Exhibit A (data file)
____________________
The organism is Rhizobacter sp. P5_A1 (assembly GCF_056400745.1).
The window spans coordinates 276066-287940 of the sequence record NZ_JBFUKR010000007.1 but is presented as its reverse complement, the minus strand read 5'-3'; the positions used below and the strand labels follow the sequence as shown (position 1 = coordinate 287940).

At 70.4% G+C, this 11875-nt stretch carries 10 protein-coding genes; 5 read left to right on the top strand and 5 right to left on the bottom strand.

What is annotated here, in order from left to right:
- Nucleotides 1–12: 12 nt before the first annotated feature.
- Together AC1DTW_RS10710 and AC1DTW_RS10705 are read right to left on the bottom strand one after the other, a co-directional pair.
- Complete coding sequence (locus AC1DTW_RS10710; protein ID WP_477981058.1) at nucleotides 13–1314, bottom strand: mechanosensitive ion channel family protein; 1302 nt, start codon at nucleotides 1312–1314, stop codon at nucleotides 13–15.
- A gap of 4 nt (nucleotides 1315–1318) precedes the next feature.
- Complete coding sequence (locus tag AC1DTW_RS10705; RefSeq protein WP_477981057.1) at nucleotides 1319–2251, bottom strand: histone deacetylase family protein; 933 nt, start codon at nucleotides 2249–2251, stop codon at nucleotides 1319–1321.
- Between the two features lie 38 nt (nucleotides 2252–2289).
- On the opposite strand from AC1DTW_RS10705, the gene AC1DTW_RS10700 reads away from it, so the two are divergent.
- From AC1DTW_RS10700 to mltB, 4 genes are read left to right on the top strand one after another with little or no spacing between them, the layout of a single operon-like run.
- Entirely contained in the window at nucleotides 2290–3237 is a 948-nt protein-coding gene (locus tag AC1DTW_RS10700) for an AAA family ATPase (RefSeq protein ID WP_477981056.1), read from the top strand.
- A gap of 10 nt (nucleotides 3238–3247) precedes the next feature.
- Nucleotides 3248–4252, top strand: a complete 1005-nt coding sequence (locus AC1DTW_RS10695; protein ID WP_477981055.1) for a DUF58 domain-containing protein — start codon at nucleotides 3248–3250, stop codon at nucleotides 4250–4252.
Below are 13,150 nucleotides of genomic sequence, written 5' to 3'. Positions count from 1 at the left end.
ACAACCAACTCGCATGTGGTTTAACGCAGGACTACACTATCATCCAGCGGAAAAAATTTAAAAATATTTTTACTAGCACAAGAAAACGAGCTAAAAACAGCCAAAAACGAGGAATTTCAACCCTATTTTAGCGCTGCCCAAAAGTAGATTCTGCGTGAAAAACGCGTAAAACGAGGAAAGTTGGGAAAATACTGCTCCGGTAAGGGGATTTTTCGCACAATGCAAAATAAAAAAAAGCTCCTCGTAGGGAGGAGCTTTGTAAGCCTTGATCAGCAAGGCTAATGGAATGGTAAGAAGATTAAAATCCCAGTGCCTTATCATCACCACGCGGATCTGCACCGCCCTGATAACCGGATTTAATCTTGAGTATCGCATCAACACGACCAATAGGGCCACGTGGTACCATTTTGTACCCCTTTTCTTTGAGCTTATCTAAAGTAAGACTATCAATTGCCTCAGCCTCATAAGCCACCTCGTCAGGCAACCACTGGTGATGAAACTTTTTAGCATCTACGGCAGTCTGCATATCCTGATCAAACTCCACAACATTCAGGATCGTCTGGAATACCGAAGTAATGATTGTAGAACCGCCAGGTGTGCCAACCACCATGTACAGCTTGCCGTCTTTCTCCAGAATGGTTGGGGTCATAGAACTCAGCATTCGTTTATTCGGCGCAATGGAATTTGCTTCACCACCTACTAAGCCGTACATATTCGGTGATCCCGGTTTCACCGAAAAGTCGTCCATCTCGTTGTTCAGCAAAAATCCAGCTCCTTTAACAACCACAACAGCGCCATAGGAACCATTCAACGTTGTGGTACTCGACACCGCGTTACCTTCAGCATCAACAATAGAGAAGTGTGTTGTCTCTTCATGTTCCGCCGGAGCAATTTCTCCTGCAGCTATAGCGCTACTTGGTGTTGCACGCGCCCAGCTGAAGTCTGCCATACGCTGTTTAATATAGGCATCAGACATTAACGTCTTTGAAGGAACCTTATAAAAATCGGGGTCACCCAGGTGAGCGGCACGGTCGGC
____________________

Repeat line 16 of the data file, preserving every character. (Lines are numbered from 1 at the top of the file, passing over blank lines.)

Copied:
Below are 13,150 nucleotides of genomic sequence, written 5' to 3'. Positions count from 1 at the left end.